A US pint is made from 16 fluid ounces, and an imperial pint is 20 fluid ounces. The term “pint” comes into English via Old French, ultimately from the Latin “picta” meaning “painted”. The name arose from a line painted on the side of a beer glass that marked a full measure of ale.

51 Fifth-brightest star in the night sky : VEGA

Vega is the brightest star in the constellation Lyra. Vega (along with Altair and Deneb from other constellations) is also part of the group of three stars that is called the Summer Triangle. Vega is the star at the right-angle of this triangle.

52 Harmonia’s opposite in Greek myth : ERIS

In Greek mythology, Eris was the goddess of discord. The name “Eris” is derived from the Greek word for strife, and translates into Latin as “Discordia”. In Greek her counterpart was Harmonia, and in the world of the Roman gods, Concordia. The largest dwarf planet in our solar system is called Eris, named after the goddess.

54 Chain with more than 3,500 stores worldwide : GAP

The Gap is a San Francisco-based clothing retailer that was founded in 1969. The name “the Gap” was a homage to the popular sixties term “the generation gap”.

55 One doing a balancing act, say : CPA

Certified public accountant (CPA)

56 Coconut ___ : OIL

Palm oil and coconut oil are two vegetable oils that aren’t very good for our health. Both are high in saturated fat.

Complete List of Clues/Answers

Across

1 #1 Taylor Swift song about defying one’s critics : SHAKE IT OFF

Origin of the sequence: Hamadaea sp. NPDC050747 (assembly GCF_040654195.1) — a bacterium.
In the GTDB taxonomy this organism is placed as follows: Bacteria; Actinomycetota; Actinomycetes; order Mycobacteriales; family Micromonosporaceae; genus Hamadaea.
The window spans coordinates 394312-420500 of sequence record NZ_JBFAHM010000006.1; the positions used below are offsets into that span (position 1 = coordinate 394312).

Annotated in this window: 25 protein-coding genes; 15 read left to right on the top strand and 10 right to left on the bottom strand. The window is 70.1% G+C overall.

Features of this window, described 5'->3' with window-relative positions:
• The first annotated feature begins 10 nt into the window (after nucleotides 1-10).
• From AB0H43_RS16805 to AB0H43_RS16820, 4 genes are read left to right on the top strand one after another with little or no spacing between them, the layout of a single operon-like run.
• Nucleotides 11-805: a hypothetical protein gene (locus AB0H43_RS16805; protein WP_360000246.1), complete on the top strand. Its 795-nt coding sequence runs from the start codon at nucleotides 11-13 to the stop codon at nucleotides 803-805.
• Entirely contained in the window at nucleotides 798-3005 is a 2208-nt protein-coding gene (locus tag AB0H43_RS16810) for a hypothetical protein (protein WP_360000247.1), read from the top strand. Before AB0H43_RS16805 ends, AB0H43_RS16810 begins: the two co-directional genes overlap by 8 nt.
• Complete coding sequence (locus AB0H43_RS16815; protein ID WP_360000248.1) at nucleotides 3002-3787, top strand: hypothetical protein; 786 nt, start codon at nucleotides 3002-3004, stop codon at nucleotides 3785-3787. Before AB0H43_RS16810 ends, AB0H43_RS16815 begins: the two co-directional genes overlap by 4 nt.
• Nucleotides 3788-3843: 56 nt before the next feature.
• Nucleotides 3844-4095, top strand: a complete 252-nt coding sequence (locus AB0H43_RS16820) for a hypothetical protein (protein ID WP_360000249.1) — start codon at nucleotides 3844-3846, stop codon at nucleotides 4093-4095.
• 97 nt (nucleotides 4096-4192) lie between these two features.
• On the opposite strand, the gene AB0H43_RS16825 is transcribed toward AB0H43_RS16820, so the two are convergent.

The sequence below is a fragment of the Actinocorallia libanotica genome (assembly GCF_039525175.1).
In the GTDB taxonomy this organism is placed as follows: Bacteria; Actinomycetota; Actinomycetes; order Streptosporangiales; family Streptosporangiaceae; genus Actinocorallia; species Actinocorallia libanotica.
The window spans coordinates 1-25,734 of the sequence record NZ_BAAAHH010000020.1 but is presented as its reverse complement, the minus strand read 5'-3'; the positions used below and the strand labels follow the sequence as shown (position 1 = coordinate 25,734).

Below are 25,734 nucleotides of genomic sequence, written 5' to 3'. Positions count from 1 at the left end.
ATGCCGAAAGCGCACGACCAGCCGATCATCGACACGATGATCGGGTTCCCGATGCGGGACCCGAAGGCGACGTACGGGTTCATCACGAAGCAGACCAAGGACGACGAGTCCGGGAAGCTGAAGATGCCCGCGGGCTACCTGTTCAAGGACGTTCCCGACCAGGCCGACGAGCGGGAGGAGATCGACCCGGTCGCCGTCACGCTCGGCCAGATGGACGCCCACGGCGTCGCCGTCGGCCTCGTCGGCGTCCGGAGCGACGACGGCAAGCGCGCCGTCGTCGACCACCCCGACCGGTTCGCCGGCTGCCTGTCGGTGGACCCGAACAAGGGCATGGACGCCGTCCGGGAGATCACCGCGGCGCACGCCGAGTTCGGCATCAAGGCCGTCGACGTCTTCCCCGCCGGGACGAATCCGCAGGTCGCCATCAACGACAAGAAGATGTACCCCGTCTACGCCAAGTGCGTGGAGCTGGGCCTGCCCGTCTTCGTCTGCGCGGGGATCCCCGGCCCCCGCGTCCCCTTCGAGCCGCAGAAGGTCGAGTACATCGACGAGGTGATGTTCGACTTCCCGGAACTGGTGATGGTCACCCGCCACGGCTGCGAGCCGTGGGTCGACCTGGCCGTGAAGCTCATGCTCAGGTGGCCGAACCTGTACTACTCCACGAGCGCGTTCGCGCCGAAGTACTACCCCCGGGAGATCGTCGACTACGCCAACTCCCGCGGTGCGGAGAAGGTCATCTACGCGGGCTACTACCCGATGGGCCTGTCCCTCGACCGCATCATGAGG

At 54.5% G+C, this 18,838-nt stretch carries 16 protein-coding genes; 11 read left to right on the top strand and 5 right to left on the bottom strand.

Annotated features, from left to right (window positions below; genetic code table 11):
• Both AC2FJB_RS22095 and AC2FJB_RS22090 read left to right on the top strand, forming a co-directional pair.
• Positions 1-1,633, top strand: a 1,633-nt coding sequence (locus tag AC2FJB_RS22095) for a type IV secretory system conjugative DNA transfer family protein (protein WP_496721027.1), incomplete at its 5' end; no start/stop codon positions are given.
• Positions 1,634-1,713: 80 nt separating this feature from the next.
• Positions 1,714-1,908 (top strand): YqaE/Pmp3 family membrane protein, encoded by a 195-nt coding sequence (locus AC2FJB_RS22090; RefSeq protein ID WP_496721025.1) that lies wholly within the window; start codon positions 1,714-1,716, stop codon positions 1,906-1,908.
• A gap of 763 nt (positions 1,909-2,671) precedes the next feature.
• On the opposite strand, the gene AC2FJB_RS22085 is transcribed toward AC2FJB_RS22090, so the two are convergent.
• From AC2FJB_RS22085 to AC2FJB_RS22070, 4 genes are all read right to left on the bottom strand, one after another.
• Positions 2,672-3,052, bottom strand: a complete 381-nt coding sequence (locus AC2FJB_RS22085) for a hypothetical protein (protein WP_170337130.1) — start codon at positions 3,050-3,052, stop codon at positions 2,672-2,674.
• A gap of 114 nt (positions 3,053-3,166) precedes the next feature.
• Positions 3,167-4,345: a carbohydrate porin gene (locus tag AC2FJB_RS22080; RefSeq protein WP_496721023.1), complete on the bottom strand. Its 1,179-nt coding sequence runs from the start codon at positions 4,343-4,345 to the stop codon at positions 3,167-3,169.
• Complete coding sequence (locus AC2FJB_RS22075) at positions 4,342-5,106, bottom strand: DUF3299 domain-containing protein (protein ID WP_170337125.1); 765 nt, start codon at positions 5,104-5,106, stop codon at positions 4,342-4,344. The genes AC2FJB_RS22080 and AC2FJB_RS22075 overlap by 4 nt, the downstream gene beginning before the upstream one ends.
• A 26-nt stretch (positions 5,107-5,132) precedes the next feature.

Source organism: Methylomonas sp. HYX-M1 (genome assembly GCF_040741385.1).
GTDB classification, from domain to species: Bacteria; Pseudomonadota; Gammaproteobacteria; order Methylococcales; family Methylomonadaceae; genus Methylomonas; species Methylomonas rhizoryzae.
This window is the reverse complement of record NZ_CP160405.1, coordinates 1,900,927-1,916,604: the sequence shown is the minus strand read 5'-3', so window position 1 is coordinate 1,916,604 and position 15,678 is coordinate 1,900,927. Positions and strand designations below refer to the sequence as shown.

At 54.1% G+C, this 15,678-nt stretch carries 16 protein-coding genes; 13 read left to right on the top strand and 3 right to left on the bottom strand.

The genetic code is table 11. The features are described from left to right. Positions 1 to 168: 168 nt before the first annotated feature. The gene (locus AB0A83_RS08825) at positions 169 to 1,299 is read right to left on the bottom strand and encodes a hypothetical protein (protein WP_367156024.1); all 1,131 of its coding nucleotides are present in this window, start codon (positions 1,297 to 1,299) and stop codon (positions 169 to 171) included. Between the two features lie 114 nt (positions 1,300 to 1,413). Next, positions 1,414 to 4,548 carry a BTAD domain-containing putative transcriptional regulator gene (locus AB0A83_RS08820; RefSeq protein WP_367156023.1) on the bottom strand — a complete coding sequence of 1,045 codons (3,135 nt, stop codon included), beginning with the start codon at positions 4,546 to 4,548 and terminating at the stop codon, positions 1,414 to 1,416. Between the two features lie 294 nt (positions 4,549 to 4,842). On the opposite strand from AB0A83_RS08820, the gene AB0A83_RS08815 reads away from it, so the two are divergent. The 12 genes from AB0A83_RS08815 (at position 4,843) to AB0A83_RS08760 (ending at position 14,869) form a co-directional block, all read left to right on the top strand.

11 Make out : ESPY
15 Where a hand might be raised : POKER TABLE
16 Mother of Hermes : MAIA
17 Bakery item with a Mediterranean flair : OLIVE BREAD
18 Smacker : BUCK
19 ___ Kukoc, 6’11” N.B.A. star of 1993-2006 : TONI
20 Usually illegal maneuvers : UEYS
21 Place for an anchor : DESK
22 Wonkish sort : NERD
24 Tough, demanding type : HARD-ASS
27 Suck up : SIPHON
30 Longtime cartoon business : ACME
31 ___ pal : GAL
32 Beverage brand with a wave in its logo : OCEAN SPRAY
34 Knight in a popular film franchise : JEDI
35 “Where America shops for value,” per an old slogan : SEARS
36 Eight-time Norris Trophy winner : ORR
37 Scene of biblical destruction : SODOM
38 Ancient dweller beyond Hadrian’s Wall : PICT
39 Where you might be given the third degree : GRAD SCHOOL
41 Peak service? : ACE
42 “What a ___” : PITY
43 Cranky due to lack of food : HANGRY
44 Holds for a while : DETAINS
46 Make, as one’s way : WEND
47 See 45-Down : … BONE
48 Pacific island capital : APIA
50 It may precede “copy” : OVER
54 Goggle : GAWK
55 Bushes are found on both sides of it : CLINTON ERA
57 Biblical brother : ABEL
58 About to start the workday, say : PUNCHING IN
59 Flammable structure : PYRE